Building Outdoor Composite Decks in Harsh Climates
It’s not easy building structures to withstand our constantly changing weather conditions in the northeast. Unlike some portions of the United States to our south and west who can barely identify TWO seasons, the opportunities (and challenges) associated with our 4-season weather patterns are loved by many, but endured by all.
That said, these widely fluctuating outdoor weather conditions, ranging from scorching sunshine and 95°(F) temperatures to pounding rain, salty air, snow, ice, and sub-zero cold, can be brutal on any outdoor exposed surface. These are some of the reasons that the building construction practices in New England are so different from other parts of the country. From roofs to exterior cladding on homes to decks and patios, special care is needed to help ensure each performs as needed for as long as possible.
Over the past several years, homeowners have begun installing new decks using composite decking materials made with recycled plastic instead of traditional pressure treated lumber. Not only does the composite decking material require less maintenance, it also withstands extreme weather conditions better than traditional lumber.
As material and manufacturing costs also continue to fall, the pricing gap between traditional wood and composites is also shrinking. This last fact makes installing a long lasting, wood-like profiled composite deck a more affordable option than ever before.
Here are few important ways to keep your new composite deck performing well no matter what Mother Nature decides to throw at it.
Choosing the Right Composite Decking Materials
When materials such as pollen and dirt are allowed to remain on any outdoor surface, mold can become a growing problem. Mold and mildew is not only ugly, it can also ruin the surface it has attached itself to. Although all composite decking is inherently less susceptible to mold and mildew damage (when compared to traditional lumber) earlier composite decking still required the use of harsh chemicals and cleaners.
Today, newly developed composite materials, such as DuraLife polypro composite decking, now only require occasional cleaning with warm soapy water and a soft brush – similar to washing a car. It’s just that easy!
When Digging Deck Footings, Dig Deep
If you’ve ever traveled through northern New England in late winter or early spring, you’ve likely noticed roadside signs warning of “frost heaves.” The phrase describes not only a specific thing (a dramatic, yet sporadic bump in the road) but also an action (as temperatures fluctuate just above and below 32°(F) accumulated water underground freezes, expands and heaves the solid earth and pavement above it up, creating a ridge on an otherwise flat, level surface).
The same principle action can occur to virtually any solid, static item surrounded by earthen material containing water. To keep frost from heaving the footings of a new deck, causing boards to warp and potentially damaging its structural integrity, its important to install footings at a depth below the frost line.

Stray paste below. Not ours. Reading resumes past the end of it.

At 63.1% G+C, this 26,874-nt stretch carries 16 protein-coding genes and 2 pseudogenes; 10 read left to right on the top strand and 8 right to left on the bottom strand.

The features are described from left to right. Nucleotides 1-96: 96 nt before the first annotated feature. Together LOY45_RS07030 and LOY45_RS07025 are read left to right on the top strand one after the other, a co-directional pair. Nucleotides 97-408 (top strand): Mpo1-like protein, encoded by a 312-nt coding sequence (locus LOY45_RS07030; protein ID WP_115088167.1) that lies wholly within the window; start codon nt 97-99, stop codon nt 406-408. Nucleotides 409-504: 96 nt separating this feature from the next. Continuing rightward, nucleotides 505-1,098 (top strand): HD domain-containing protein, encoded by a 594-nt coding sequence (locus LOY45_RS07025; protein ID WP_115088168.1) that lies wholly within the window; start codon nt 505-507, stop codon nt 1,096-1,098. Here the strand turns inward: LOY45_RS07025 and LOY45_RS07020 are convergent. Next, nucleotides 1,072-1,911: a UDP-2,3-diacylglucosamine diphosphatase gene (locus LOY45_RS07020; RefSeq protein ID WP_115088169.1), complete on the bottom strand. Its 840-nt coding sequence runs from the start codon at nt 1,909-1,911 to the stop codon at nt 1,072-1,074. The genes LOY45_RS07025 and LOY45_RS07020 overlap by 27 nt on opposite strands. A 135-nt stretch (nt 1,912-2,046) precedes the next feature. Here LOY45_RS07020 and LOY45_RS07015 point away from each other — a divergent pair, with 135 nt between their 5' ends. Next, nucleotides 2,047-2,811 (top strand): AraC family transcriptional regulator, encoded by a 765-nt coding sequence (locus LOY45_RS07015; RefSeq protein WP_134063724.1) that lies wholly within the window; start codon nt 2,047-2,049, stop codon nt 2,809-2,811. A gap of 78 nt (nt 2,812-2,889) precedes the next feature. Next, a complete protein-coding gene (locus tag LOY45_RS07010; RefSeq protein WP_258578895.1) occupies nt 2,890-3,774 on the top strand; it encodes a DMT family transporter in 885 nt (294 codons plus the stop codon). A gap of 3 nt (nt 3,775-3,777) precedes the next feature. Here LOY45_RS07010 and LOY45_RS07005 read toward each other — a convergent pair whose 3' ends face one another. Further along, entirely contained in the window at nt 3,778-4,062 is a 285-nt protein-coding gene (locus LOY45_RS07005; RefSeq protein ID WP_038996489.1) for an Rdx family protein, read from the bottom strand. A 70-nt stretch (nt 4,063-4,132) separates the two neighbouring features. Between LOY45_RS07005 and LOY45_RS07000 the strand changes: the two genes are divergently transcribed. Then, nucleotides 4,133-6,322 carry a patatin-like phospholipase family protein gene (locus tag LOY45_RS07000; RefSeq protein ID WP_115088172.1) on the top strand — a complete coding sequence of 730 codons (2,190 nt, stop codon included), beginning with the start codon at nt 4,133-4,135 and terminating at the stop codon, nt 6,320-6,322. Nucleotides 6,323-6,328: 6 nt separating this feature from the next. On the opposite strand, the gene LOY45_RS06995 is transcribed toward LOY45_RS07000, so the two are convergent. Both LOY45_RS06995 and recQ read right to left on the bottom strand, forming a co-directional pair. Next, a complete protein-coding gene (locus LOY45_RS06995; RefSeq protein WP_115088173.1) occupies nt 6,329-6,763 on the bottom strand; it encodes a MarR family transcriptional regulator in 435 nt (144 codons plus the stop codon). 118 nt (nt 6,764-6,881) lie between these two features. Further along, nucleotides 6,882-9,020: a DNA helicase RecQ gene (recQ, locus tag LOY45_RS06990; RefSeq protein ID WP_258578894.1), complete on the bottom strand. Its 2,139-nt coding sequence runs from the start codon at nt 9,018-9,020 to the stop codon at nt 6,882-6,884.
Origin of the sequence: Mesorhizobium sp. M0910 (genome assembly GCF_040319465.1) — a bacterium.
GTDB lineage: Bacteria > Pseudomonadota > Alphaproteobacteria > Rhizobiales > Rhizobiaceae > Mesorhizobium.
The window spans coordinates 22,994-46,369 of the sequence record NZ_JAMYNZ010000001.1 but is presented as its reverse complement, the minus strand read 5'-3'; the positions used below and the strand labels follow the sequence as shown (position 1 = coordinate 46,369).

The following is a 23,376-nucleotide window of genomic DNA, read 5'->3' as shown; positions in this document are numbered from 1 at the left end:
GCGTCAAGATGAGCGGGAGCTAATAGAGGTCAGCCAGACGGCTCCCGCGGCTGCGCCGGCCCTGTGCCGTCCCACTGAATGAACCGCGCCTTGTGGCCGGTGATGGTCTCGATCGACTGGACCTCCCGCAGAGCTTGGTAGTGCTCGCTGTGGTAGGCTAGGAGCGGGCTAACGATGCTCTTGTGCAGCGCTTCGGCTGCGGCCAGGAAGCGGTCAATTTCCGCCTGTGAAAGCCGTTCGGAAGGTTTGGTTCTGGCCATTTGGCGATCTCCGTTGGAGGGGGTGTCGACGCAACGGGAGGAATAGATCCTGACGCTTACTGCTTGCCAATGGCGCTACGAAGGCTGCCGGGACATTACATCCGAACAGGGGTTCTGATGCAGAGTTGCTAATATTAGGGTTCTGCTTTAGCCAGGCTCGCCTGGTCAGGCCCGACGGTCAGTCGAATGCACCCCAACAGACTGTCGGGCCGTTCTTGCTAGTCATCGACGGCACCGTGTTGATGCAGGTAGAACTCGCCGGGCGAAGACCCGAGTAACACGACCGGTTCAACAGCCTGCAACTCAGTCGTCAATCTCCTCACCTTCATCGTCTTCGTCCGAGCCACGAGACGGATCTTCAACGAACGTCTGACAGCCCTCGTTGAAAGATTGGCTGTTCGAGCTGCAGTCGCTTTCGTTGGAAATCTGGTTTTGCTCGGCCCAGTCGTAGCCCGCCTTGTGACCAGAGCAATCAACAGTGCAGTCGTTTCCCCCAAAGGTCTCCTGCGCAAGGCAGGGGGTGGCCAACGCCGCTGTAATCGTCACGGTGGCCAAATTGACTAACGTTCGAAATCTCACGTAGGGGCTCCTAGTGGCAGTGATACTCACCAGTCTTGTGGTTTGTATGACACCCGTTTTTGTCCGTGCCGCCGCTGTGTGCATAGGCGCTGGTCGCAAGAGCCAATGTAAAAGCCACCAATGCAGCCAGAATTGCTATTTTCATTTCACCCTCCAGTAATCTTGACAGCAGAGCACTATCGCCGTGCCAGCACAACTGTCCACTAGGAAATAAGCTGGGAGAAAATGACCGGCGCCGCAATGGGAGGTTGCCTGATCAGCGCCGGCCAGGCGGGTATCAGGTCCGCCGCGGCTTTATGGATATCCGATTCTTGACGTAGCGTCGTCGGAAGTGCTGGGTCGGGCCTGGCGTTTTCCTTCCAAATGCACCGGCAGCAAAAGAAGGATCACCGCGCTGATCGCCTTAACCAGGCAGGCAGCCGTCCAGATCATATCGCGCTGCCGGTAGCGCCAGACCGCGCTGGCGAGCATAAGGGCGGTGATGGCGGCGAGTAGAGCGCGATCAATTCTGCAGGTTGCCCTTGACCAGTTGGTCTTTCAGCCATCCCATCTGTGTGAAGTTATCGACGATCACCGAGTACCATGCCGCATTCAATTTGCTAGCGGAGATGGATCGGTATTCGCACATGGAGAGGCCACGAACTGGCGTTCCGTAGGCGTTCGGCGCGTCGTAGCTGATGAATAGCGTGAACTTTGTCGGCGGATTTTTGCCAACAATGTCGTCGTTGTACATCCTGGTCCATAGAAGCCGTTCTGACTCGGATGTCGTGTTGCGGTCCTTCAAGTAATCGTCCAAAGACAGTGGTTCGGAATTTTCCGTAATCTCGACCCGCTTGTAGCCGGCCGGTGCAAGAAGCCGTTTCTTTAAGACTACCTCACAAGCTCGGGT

Depending on your location, the frost line can vary from several inches to 3’ to 4’ feet. Installing footings at the correct depth allows the static footing to absorb the expansion and contraction of the material surrounding it without causing it to shift – taking the deck with it.
Slope It. Slope It Good
Another way to help keep the elements from damaging your deck is by creating a way for water and debris to naturally flow off and away from both the deck surface and its base below. To prevent water from puddling up on or under the deck, both surfaces should be installed with a slight slope (or angle), creating an escape route for water to flow.
While solutions exist for creating a completely dry space underneath a deck – by installing synthetic membranes and gutter systems to transport the water to a specified drainage area away from the building the deck is attached to, it is not necessary to go to this extreme.
The important thing for homeowners to keep in mind is that decks are designed to allow water to flow over and through it. When this happens, the surface below must be able to absorb and/or transport the water to where it can evaporate into the atmosphere. Otherwise, the cool damp environment that’s created will ultimately cause the decks framing to fail prematurely as well becoming a favorable breeding ground for mosquitoes and other pests.
This article is made possible by DuraLife.DuraLife’s unique polypropylene and hardwood composite decking materials simply outperform all other wood and composite decking products.More solid and safe under foot, DuraLife decking is backed by a 25-year warranty. It is stain and fade resistant, mold and mildew resistant, and is available in the colors and deck railing options you want. Get Samples, try our Composite Deck & Railing Visualizer, or contact DuraLIfe now to learn more.